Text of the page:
The Storms Before the Calm

“Lightning Photo” by Johannes Plenio.

Many of us in the United States like to use the phrase: “the calm before the storm.” It is fitting, really. You have a period of enjoyment,  relaxation, and leisure. Life reminds you of its blessings without the curses, even if by giving just a taste of it.

Then suddenly things pick up all at once. Chaos spills in from the Far. And it all happens at the same time. You have to get up, do your routine hygiene care, and rush into work. Sometimes there is an appointment. Work hours end up longer. After work might require more activities and maintenance of you than the long, eight-hour shift, somehow feeling more labor-inducing than if you just stayed at work. Maybe some events hit you outside your zone of awareness, and more than a little effort goes into trying to get back on your feet. A day later, repeat. Somehow, you could count the hours of sleep in the week as less than half the fifty six or more everyone says you need.

Somehow, you survived this week.

And the other week ends up being more intense.

These are the storms before the calm. You feel like planning something or doing something after work, after one activity or the next, is normal. Instead of waiting for the storm, you are waiting for when you are in the middle of it. The eye. That calmness that reminds you that somehow, you can breathe. Did you know you could still breathe? Sometimes, no matter how regularly one meditates or builds in pranayama (controlling of breath; breathing exercise in Hatha yoga) in their routine, they still forget they can breathe. When one is working multiple jobs, or in my case in my position of privilege, me trying to work a full-time job. (dramatic pause)

Oh. And I am doing this gig, while also doing research, writing, poetry, brainstorming the revising of my second novel beginnings, gradually building in physical activity after losing my Krav Maga classes, and then trying to schedule time to take breaks (and working instead of “br[e]aking”). Sometimes juggling other projects from organizations I am part of, or finding opportunities to help in local (or nearby) activism. With anyone who fills their schedule beyond work (or works) and the adulting that sometimes seems to fall on the wayside more than we want to admit, there is, hopefully, the storms before the calm. A moment one can look forward to as a break from everything, a moment to just be. No obligations, plans, or need to be there for anyone. Self-care. Resting for a full eight hours if so desired.

Storms before the calm are a way of being. And when I do find myself finally having a period of grace, I sometimes am unsure what to do. Plans for this weekend were cancelled, and I decided that I wanted to make a trip to the Zoo this Saturday, anyway. Labor day weekend, and no deadlines I need to meet, that is something. That calm after the storm, instead of the one before the storm. Is there much a difference between the two, really?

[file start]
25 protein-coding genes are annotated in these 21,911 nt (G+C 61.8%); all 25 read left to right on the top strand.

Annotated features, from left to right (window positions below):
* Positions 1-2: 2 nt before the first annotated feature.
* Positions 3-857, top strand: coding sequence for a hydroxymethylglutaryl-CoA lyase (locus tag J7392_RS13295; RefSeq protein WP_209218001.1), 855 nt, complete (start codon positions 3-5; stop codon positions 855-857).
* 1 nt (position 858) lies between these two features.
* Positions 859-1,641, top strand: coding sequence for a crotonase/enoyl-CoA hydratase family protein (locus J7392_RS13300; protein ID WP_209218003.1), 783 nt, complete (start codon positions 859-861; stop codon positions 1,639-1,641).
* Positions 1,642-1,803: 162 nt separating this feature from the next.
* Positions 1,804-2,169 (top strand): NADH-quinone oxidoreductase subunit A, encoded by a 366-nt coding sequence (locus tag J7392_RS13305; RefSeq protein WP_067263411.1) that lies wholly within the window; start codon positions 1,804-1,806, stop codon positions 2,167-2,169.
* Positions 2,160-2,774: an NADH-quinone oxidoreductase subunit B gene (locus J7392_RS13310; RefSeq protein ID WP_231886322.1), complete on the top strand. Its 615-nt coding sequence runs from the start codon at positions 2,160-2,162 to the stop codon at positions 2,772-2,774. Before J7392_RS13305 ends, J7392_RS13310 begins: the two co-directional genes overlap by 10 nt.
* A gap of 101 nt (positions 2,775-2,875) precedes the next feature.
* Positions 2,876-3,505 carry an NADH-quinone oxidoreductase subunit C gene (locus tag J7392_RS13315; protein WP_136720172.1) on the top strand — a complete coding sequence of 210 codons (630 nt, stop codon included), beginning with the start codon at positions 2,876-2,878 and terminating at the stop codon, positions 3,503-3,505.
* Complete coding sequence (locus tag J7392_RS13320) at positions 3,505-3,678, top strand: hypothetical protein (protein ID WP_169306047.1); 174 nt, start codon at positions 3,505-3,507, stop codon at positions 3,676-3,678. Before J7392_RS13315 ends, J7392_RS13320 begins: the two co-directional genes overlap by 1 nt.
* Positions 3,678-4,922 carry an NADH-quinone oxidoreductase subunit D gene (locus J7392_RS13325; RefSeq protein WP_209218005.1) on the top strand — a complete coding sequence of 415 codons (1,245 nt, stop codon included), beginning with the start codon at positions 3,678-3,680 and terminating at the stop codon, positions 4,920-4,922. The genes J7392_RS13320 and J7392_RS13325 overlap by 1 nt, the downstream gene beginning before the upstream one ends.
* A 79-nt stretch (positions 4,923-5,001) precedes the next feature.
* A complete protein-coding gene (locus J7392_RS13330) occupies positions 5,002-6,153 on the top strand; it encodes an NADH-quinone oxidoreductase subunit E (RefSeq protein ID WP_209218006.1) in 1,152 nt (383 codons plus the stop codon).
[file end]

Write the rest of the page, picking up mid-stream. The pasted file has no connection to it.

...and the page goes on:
Yet whenever I get a break – whenever I whine to myself I want a break and I eventually get one – I do not know what to do. What do we get with a break? I usually take it as time to fill my schedule with many other things, when I sometimes probably should be okay with being lazy (versus having too much to do). I sometimes log into a game, turn up my cognitive dissonance, and play a little bit, but for the reasons mentioned in a previous post, I cannot do that often anymore.  Sometimes, I can enjoy something on Netflix, but I do find often, after I had taken my literary criticism class, I cannot view some content the same as I once did.

So, I sometimes end up planning activities to do when there is a calm, anyway, as if I do not know how to live my life any other way. This is not to say I am not grateful to have the opportunity to potentially slow down and take a rest. On the contrary, I really look forward to this weekend. However, it is not to say my mind and body are not left confused, uncertain, and looking for the next dangerous wind to sail. Sometimes, this is just how our mind is like.

I do hope I learn how to recharge myself better. Perhaps one day, it will feel an equal amount of storms and calmness. We cannot have color in our lives without the water to grow and make such splendor. Yet too much storm can destroy the landscape, leaving one confused once the storm passes. Then we sometimes scramble to prepare for the next storm.

Nonetheless, I am grateful for the privilege to even have some breathing room. I have some activities planned not long after the weekend. Hopefully, all of it will successfully make the world a better place so we can strike the true balance between a verdant serenity and the crashing waves of the sea.

If lucky, we might have a chance to move forward after this decade. The way things are going, some of us might not even be around to make it happen.

Arya

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